How fast does your credit score recover from your goofs?
Experts say you can expect a late payment to hurt your credit score for seven years, with your score gradually recovering over that time frame as you make smart borrowing decisions -- though exactly how much and how fast your score recovers isn't entirely clear.
The federal Fair Credit Reporting Act says that negative items can only appear on your credit report for seven years, but it doesn't say how the credit industry should treat the impact of those items after they happen. That vagueness, combined with the secrecy and complexity involved in credit scoring, mean that it's tough to say exactly how a borrower's credit score will recover from a late payment. Still, provided the borrower makes smart decisions following a slip-up, time will heal those credit wounds.
"Every consumer's situation is different, but generally speaking, the impact from a negative item, such as a late payment, will lessen as that item ages" says Steve Katz, spokesman for credit bureau TransUnion.
While FICO, creator of the most-widely used scoring model, largely keeps the details of its scoring model a secret, we do know the approximate damage a late payment will cause. FICO pulled the curtain back a bit on its scoring model recently when it acknowledged just how much certain credit mistakes can hurt a borrower's credit score. For example, in the case of two hypothetical consumers, FICO said that a 30-day late payment would reduce a FICO score of 680 by 60 to 80 points, while an identical late payment would reduce a FICO score of 780 by 90 to 110 points. (For more on this topic, see our story on FICO's damage points.) You can run FICO's credit score simulator to get an idea of how much damage various mistakes, including a late payment, may cause to your own credit score.Read more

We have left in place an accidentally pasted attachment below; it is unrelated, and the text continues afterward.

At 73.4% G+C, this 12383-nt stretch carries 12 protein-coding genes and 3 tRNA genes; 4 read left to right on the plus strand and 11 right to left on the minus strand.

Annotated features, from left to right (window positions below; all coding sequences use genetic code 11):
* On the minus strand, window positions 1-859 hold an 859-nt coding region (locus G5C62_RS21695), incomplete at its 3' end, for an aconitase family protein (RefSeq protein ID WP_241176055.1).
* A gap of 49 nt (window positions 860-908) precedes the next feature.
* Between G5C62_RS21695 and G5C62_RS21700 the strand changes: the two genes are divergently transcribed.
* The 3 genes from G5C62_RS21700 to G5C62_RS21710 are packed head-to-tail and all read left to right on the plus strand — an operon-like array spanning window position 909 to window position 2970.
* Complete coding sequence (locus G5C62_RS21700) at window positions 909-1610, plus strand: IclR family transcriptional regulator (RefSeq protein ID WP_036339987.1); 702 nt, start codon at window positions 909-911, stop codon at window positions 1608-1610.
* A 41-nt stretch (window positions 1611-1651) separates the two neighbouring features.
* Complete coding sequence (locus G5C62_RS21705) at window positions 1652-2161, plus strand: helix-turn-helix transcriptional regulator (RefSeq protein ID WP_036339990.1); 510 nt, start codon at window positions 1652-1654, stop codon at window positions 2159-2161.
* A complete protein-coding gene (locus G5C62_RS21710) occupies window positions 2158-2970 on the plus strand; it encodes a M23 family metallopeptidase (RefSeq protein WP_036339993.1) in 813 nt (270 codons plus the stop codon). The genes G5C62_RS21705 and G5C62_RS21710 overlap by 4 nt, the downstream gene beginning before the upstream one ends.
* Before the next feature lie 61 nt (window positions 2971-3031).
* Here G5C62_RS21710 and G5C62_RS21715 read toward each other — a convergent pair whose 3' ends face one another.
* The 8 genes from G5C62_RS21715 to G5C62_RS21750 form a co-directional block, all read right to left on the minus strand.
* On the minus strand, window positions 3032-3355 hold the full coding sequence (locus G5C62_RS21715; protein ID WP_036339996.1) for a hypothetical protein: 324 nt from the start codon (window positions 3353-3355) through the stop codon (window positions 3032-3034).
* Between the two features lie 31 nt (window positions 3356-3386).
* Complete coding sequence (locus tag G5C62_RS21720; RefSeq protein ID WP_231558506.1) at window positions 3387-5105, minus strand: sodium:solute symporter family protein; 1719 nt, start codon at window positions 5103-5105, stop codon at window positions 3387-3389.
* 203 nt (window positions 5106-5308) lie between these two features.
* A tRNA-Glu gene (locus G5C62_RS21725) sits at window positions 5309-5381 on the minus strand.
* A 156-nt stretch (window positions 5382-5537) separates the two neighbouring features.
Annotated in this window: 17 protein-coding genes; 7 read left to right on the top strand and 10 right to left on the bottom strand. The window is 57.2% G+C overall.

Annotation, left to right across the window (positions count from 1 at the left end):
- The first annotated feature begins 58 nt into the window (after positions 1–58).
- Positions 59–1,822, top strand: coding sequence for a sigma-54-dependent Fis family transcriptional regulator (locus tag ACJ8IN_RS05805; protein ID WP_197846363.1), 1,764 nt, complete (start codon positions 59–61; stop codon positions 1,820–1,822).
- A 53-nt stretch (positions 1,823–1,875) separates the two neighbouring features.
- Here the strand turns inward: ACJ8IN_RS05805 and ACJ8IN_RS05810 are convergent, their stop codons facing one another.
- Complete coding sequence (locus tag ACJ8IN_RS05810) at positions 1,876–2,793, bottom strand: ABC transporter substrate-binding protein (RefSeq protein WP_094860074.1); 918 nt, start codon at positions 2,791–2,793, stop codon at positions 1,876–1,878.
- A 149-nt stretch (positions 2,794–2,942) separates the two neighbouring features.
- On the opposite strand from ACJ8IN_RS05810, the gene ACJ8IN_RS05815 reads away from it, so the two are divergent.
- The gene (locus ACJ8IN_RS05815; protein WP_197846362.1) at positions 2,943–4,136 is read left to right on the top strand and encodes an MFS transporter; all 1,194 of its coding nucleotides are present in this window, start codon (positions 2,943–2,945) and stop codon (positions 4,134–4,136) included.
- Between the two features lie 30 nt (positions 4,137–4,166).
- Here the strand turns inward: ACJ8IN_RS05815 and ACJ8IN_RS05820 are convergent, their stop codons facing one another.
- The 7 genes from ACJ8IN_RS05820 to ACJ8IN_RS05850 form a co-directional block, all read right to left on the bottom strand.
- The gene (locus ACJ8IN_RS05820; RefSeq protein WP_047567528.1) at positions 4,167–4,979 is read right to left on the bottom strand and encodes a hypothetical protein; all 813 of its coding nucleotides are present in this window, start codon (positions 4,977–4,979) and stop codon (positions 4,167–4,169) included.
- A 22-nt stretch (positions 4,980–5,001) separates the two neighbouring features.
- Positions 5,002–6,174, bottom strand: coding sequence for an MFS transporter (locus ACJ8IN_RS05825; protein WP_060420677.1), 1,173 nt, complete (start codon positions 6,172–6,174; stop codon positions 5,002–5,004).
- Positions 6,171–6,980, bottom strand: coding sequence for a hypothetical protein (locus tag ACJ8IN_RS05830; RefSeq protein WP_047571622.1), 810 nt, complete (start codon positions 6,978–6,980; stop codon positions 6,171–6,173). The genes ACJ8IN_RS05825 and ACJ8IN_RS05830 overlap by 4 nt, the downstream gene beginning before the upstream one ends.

How your credit utilization ratio is calculated
The calculation of your credit score combines a wide-angle view of your total combined credit utilization -- including any authorized credit card accounts -- with a close-up view of each individual credit card account.
FICO says it takes that approach in order to get the most accurate view possible of a person's credit utilization, or their existing debt levels compared to their available lines of credit. As you already know, FICO's scoring model -- by far the most widely used in the United States -- pays close attention to that ratio, and you're wise to do the same.
"The utilization rate is an important indicator of lending risk. A person who is charging to the limit on their credit cards is far more likely to suddenly have repayment problems than a person who uses their credit cards sparingly," says Rod Griffin, director of public education with credit bureau Experian. For credit scores, "the lower the utilization rate, the better," Griffin says.Read more
What everyone should know about credit reports and scores